OSWEGO — The State University of New York board of trustees has appointed SUNY Oswego’s Alfred D. Frederick to the rank of distinguished service professor, among the system’s highest faculty honors.
The professor of curriculum and instruction was born the son of an Alabama sharecropper and a mother, Sallie Frederick, who left the cotton fields and moved to the small city of Opelika when Frederick was 2, insisting he obtain a college education. Frederick went further, earning a master’s degree at Columbia University and a doctorate at the University of Brussels and doing post-doctoral work at Harvard University.
Frederick has taught at SUNY Oswego since 1985, building a series of cross-cultural partnerships, programs and events in places as distant as Benin and Brazil, and as close as Syracuse and the classrooms and theatres of his own campus.
The SUNY system named just six distinguished service professors from around its 64 campuses this year; there have been 259 since the program’s inception in 1963. Frederick, the first to earn the rank in the college’s School of Education, joins three other current SUNY Oswego faculty members at this rank, and only three others before them.
The notion of service — to Oswego’s students, to the disadvantaged at home and abroad and to the knowledge and practice of multicultural education — illuminates Frederick’s career.
Colleagues on three continents supported his nomination, lavishing admiration, praise and affection on him for his achievements. For example, Dr. Geraldine Forbes, distinguished teaching professor of history at Oswego, wrote: “It would not be difficult to write pages and pages about Alfred Frederick’s efforts to create a more connected and understanding world. Dr. Frederick lives what he teaches, and teaches what he lives.”
Frederick speaks passionately of his mission to bring people together across ethnic and cultural boundaries, a goal and a talent the professor has repeatedly demonstrated:
* He established a curriculum development and teacher training program in the West African nation of Benin, followed there over the years by three teams of educators from SUNY Oswego and by exchange groups from Benin to Oswego.
* With help from contacts established in his years teaching at Brazil’s Federal University of Santa Maria, Frederick has built a similar program in the states of Piaui and Rio Grande do Sul. He has brought the work of Brazilian and African artists here for years.
* Learning that after Brazil freed its slaves in 1888, many freemen returned to West Africa, Frederick established the African and Brazilian Academic and Cultural Initiative.
* The professor, who is fluent in English, French and Portuguese, has published works on multicultural education, including his books “Curriculum and the Social-Cultural Context” and “Integration of Language, School and Community: Bridging the Gap Between Home and School,” and, collaborating with professors from Auburn University, the concluding chapter of “Africans in the Americas: A History of the African Diaspora.”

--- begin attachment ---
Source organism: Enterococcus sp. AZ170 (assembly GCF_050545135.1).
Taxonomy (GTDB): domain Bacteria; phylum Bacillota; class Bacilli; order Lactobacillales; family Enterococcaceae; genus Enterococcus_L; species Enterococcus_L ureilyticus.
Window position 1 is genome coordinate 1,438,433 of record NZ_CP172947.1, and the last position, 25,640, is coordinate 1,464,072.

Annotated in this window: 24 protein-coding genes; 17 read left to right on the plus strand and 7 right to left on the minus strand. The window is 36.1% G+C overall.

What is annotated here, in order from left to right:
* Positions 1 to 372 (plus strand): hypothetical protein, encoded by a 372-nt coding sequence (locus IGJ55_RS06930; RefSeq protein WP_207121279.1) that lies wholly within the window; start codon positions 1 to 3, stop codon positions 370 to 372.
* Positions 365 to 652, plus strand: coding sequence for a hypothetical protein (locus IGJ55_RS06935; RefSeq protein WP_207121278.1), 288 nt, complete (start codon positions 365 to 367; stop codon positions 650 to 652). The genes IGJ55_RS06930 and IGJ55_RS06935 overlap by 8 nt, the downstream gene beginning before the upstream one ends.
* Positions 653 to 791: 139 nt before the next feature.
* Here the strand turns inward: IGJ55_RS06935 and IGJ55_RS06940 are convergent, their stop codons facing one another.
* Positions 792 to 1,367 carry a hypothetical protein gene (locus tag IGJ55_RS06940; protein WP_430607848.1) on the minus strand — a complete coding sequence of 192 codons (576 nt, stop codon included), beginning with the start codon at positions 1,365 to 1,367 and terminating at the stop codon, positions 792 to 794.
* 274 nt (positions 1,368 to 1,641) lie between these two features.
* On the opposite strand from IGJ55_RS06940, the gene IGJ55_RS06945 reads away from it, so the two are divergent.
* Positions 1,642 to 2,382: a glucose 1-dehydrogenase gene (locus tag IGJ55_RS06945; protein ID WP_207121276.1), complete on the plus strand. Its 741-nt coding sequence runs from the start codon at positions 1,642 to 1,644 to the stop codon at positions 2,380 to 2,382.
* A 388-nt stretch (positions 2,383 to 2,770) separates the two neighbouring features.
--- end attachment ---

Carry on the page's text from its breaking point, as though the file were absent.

* Closer to home, Frederick developed the first multicultural education course at SUNY Oswego. His students, mostly white, often have little knowledge of diverse cultures when they arrive, but leave with a wealth of personal and cultural experiences, including trips to diverse neighborhoods and to churches such as Tucker Missionary Baptist in Syracuse.
* Frederick, who won a 2009 Post-Standard Achievement Award, has collaborated on multicultural community outreach, including an annual arts festival in Syracuse for all communities, especially those of color. He volunteered for seven years to substitute teach in Syracuse city schools to better understand the needs of today’s students.
Frederick, a six-time Fulbright award recipient, talks about how teachers form a crucial part of a student’s extended family. They can literally make or break a life. He speaks fondly of the impact primary and secondary school teachers made on him.
But it is his mother, who lived to see her son deliver the address as valedictorian of the all-black J.W. Darden High School in Opelika, to receive his undergraduate degree at Northern Illinois University and to accomplish much more, whom Frederick credits with his quest for intercultural understanding. He is establishing the Sallie Frederick Foundation for Teacher Training in Africa and Brazil.
Frederick is not done building cultural bridges. He continues to hold gatherings for people from many walks of life at his Syracuse home. He will take a delegation from the University of Washington, Syracuse University and SUNY Oswego to the second International Seminar on Educational Management and Research Aug. 16 to 20 in Brazil. And he will return to Benin in January with a fourth group of SUNY Oswego faculty.